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dc.contributor.advisorEaton, David W.
dc.contributor.advisorWu, Patrick
dc.contributor.authorSteffen, Rebekka
dc.date.accessioned2013-04-30T18:11:36Z
dc.date.available2014-05-01T07:00:16Z
dc.date.issued2013-04-30
dc.date.submitted2013en
dc.identifier.citationSteffen, R. (2013). The influence of glacial isostatic adjustment on intraplate seismicity in northeastern Canada (Unpublished doctoral thesis). University of Calgary, Calgary, AB. doi:10.11575/PRISM/28209en_US
dc.identifier.urihttp://hdl.handle.net/11023/652
dc.description.abstractDue to changes in the Earth’s climate, the Earth has experienced colder periods, which generated the growth of continental ice sheets at higher latitudes. The build up of an ice sheet induces flexural stresses in the lithosphere and mantle affecting the stability of pre-existing faults. During and after the end of deglaciation, these faults are activated and the flexural stresses are released as earthquakes. The last ice sheet in North America started to melt 20ka ago, and was gone by 6ka. Here, (re-)activated faults were found, which show vertical fault scarps of up to 100m. As moderate seismicity is observed in North America now, it is of major societal and economic importance to investigate the relationship of this activity to the ongoing rebound. The extended seismological network in northeastern Canada gives us the possibility to analyze local seismicity in more detail than previously possible. Thrust-faulting mechanisms are estimated for five moderate earthquakes that occurred in northern Hudson Bay, and the related stress is NW-SE directed. Comparing this stress direction to results from rebound models and the general background stress field with NE-SW directions, a large difference is found, which might be due to a local fault zone disturbing the main stress field. This study presents an improved two-dimensional rebound model including a fault, which is able to move in a stress field consisting of rebound stress, and horizontal and vertical background stresses. The sensitivity of this fault is tested regarding lithospheric and crustal thickness, viscosity structure of upper and lower mantle, ice-sheet thickness and width, and fault parameters including coefficient of friction, depth, angle and location. Fault throws of up to 64m are obtained using a fault of 30° dipping below the ice-sheet centre. Thicknesses of the crust and lithosphere are two of the major parameters affecting the total fault throw. The ice-sheet width has an impact on the activation time. Even steep-angle faults can be activated. Most faults start to move close to the end of deglaciation, and movement stops after one thrusting/reverse earthquake. However, certain conditions may also lead to several fault movements after the end of glaciation.en_US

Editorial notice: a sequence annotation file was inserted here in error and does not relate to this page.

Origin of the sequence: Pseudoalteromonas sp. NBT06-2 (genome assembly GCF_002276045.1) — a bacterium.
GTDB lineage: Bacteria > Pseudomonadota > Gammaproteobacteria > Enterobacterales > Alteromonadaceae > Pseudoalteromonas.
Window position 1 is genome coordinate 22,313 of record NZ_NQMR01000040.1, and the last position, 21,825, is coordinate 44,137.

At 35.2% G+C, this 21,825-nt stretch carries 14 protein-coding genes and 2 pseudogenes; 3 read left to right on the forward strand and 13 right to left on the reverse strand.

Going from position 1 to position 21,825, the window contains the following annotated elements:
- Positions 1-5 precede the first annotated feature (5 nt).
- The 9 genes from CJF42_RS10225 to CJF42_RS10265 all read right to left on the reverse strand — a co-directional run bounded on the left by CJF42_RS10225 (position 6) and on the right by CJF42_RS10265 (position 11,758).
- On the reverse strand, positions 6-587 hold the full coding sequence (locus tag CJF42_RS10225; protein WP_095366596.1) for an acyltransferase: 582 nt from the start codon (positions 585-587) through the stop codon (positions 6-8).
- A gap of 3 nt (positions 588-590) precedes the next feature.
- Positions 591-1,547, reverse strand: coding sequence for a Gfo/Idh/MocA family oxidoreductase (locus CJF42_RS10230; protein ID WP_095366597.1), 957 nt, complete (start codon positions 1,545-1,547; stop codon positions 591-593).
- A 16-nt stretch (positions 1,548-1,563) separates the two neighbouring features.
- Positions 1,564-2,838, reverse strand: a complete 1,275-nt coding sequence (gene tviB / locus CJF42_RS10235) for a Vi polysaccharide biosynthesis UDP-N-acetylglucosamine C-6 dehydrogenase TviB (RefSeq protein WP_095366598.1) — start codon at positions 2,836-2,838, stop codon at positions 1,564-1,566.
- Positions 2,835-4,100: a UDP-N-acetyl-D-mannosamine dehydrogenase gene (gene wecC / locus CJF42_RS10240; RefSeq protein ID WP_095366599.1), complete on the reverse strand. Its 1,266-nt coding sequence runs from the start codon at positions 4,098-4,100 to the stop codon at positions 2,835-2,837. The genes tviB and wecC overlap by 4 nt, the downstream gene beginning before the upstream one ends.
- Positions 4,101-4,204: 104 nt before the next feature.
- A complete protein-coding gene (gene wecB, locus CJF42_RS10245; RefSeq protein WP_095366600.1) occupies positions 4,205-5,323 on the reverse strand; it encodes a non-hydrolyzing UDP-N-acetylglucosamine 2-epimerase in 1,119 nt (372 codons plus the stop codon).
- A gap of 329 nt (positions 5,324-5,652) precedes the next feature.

dc.language.isoeng
dc.rightsUniversity of Calgary graduate students retain copyright ownership and moral rights for their thesis. You may use this material in any way that is permitted by the Copyright Act or through licensing that has been assigned to the document. For uses that are not allowable under copyright legislation or licensing, you are required to seek permission.
dc.subjectGeodesy
dc.subjectGeology
dc.subjectGeophysics
dc.subject.classificationGlacial Isostatic Adjustmenten_US
dc.subject.classificationSeismicityen_US
dc.subject.classificationCanadaen_US
dc.subject.classificationGeodynamicsen_US
dc.subject.classificationFinite-Element Modellingen_US
dc.titleThe influence of glacial isostatic adjustment on intraplate seismicity in northeastern Canada
dc.typedoctoral thesis
dc.publisher.facultyGraduate Studies
dc.publisher.facultyScience
dc.description.embargoterms12 monthsen_US
dc.publisher.institutionUniversity of Calgaryen
dc.identifier.doihttp://dx.doi.org/10.11575/PRISM/28209
thesis.degree.nameDoctor of Philosophy
thesis.degree.namePhD
thesis.degree.disciplineGeoscience
thesis.degree.grantorUniversity of Calgary
atmire.migration.oldid880
dc.publisher.placeCalgaryen


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